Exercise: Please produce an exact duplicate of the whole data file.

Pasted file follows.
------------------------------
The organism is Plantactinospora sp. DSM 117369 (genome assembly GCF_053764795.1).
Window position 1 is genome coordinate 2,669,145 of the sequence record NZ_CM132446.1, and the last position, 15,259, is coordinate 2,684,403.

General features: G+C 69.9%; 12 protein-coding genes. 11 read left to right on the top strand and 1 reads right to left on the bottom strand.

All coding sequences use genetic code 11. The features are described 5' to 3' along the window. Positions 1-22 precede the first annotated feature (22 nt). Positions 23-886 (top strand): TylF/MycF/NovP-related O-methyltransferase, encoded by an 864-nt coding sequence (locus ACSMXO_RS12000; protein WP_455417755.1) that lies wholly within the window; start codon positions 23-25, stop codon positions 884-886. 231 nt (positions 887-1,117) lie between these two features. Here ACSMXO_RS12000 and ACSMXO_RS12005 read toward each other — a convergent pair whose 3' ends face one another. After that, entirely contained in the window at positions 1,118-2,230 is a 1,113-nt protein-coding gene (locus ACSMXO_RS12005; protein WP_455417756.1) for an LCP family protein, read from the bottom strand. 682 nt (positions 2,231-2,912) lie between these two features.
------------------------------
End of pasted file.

The organism is Plantactinospora sp. DSM 117369 (genome assembly GCF_053764795.1).
Window position 1 is genome coordinate 2,669,145 of the sequence record NZ_CM132446.1, and the last position, 15,259, is coordinate 2,684,403.

General features: G+C 69.9%; 12 protein-coding genes. 11 read left to right on the top strand and 1 reads right to left on the bottom strand.

All coding sequences use genetic code 11. The features are described 5' to 3' along the window. Positions 1-22 precede the first annotated feature (22 nt). Positions 23-886 (top strand): TylF/MycF/NovP-related O-methyltransferase, encoded by an 864-nt coding sequence (locus ACSMXO_RS12000; protein WP_455417755.1) that lies wholly within the window; start codon positions 23-25, stop codon positions 884-886. 231 nt (positions 887-1,117) lie between these two features. Here ACSMXO_RS12000 and ACSMXO_RS12005 read toward each other — a convergent pair whose 3' ends face one another. After that, entirely contained in the window at positions 1,118-2,230 is a 1,113-nt protein-coding gene (locus ACSMXO_RS12005; protein WP_455417756.1) for an LCP family protein, read from the bottom strand. 682 nt (positions 2,231-2,912) lie between these two features.